Backyard Pond

In the summer of 1999, I decided to put a water garden/fish pond in the backyard.  In the afternoons and weekends over a course of 3 weeks, I dug and removed enough dirt to fill up the 160ft x 5ft x 1ft garden beds.  That worked out to be about 800 cubic feet, using only ax picks, shovels and wheel-barrows (well, my neighbor let me use his hand tiller to break up the soil!). Fortunately, in this area of Nebraska it is all soft clay underneath the top soil.  The pond dimensions came out to be approximately 15ft x 20ft (irregular) with plant shelves.  The depth varies from 18 inches to 44 inches at the deepest end.  I lined it up with rubber roofing material (EPDM) to hold approximately 4,500 gallons of water pond1.  I also constructed a smaller upper pond as a reservoir to provide biological filtering for the main pond pond2.  The upper pond is 4ft x 8ft x 2ft and connects to the main pond via a cascade water fall/stream that is about 14ft long and 3ft wide pond3.  The elevation between the two ponds is just above 2ft.  I also lined the upper pond and the cascade/stream with EPDM rubber material and figured that they hold about 480 gallons and 300 gallons of water, respectively.  So the whole thing comes out to be about 5,300 gallons altogether and has about 30 small koi and gold fish (1 inch to 8 inches).  A water pump rated at about 2800 gallons per hour circulates the water from the main pond to the upper pond (via 40ft of 2-inch irrigation pipe) where the water returns via the cascade pond4.

For winter survival, I built a makeshift holding tank in the basement and moved the fish inside just before the first snow. The pond froze over after the first snow storm in mid-December 1999.  I accidentally left a couple gold fish in the pond and they did not make it through the winter, even though I had kept an opening in the ice with an air stone.  I would like to find out what happened to them because I plan to leave the fish in the pond next year:  everyone kept telling me that the pond is deep enough for the fish to survive the winter outside. Here is another shot of what I have near the end of winter 2000 (all the snow and ice were gone): pond5.  I still need to complete the edging around the main pond and to hook up the electricity, among many other things.

1957 Cessna 172

I belong to the 5-member Low Gravy Flying club that owns this little four-seat airplane.  We fly out of Millard municipal airport here in Omaha, Nebraska.  I love flying here in the Midwest over the open plain.  It is a lot more enjoyable than the congested air space over the Los Angeles area where I first got my private pilot license back in 1985 (at Hawthorne airport).  Here are some pictures of this venerable airplane: cessna1, cessna2, cessna3.   The club plus its airplane offer an inexpensive way to fly.  This aircraft is fully IFR-equipped which makes it very nice, because I would like to get the instrument rating eventually.  Here are a couple shots of an experimental airplane inside a nearby hangar that caught my eyes: kr1.  A home-built airplane such as the tandem wing Dragonfly would make a great project one of these days!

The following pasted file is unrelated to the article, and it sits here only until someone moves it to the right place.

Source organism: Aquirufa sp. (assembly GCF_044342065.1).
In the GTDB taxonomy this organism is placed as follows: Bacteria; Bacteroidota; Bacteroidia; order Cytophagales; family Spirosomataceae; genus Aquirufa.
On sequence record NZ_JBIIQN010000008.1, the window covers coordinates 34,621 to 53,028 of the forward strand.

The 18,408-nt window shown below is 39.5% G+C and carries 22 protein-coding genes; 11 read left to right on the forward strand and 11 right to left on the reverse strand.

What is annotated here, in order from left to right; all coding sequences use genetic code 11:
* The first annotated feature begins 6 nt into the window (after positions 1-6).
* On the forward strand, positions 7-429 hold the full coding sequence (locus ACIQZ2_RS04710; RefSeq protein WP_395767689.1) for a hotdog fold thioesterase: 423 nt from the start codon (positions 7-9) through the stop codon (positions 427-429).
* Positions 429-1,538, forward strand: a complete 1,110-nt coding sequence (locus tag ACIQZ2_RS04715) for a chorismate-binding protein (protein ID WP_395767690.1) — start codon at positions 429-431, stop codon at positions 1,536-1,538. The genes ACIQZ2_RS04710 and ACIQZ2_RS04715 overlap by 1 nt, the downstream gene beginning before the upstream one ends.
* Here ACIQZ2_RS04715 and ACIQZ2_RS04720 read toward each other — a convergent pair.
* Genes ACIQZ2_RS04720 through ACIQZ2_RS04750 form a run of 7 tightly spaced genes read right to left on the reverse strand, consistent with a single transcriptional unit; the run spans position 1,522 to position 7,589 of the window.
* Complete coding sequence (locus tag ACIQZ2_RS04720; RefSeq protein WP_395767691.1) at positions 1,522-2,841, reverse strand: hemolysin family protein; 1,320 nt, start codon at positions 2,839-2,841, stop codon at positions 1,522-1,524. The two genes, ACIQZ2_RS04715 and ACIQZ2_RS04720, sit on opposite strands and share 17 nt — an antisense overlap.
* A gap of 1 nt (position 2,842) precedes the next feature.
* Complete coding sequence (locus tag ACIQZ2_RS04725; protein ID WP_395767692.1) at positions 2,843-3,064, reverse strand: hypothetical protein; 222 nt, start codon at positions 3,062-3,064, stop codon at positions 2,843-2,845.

Ham Radio

I received my Novice license in 1976 in Tahlequah, OK, and earned my Extra in 1978 (my call-sign is NO5T).  I have not been very active for many years (still have the Kenwood TS-520S transceiver that I purchased in 1979!).  When I joined the CEEN department of the University of Nebraska-Lincoln in 1996 here in Omaha, a student and I reapplied for the station license for the university (UNO) amateur radio club.  Records show that UNO ham radio club used to be quite active back in the 70s.  We still have a line of old, but working equipment.  As a license trustee for the club, I hope to get it active again with the students when we move to the new Peter Kiewit Institute building.

Classical Guitar

I first learned to play this wonderful instrument in Da Nang, Viet Nam.  My instructor was from the National College of Music in Hue, Viet Nam.  He used Method de Guitar by Ferdinando Carulli (French edition) to teach his students.  One of my favorite songs is Romance (Anonymous) that got me hooked when I first heard it played by a friend many years ago.  Another favorite of mine is Jesu, Joy of Man’s Desiring (J.S. Bach).  My instrument is a Yamaha Grand.  Here are some classical guitar links,


The other instrument that I learned to play back in Da Nang was the harmonica (it fits in a pocket and travels well, especially for hiking and camping!)  I also love to indulge in playing competitive games of Chineese chess reading Chineese kung-fu fictions and selected Vietnamese poetry Tran Trung Dao. I enjoy playing tennis and snow sports (skiing and snow boarding).  Recently, I started to mess around with an old 1973 Jaguar E-type OTS.  This classic cat came to me in the summer of 1999 by ways of St. Paul, MN and Miami, FL.  It is a driver Picture1, Picture2 (taken at the home of the previous owner in MN) with about 50,000 miles on the original, purring V-12 engine.  This OTS is a solid candidate for a restoration project if and when I have time (and lots of spared changes!).  As is, it is a very fun car to drive around and sure to be an attention getter, as long as I can just keep everything working!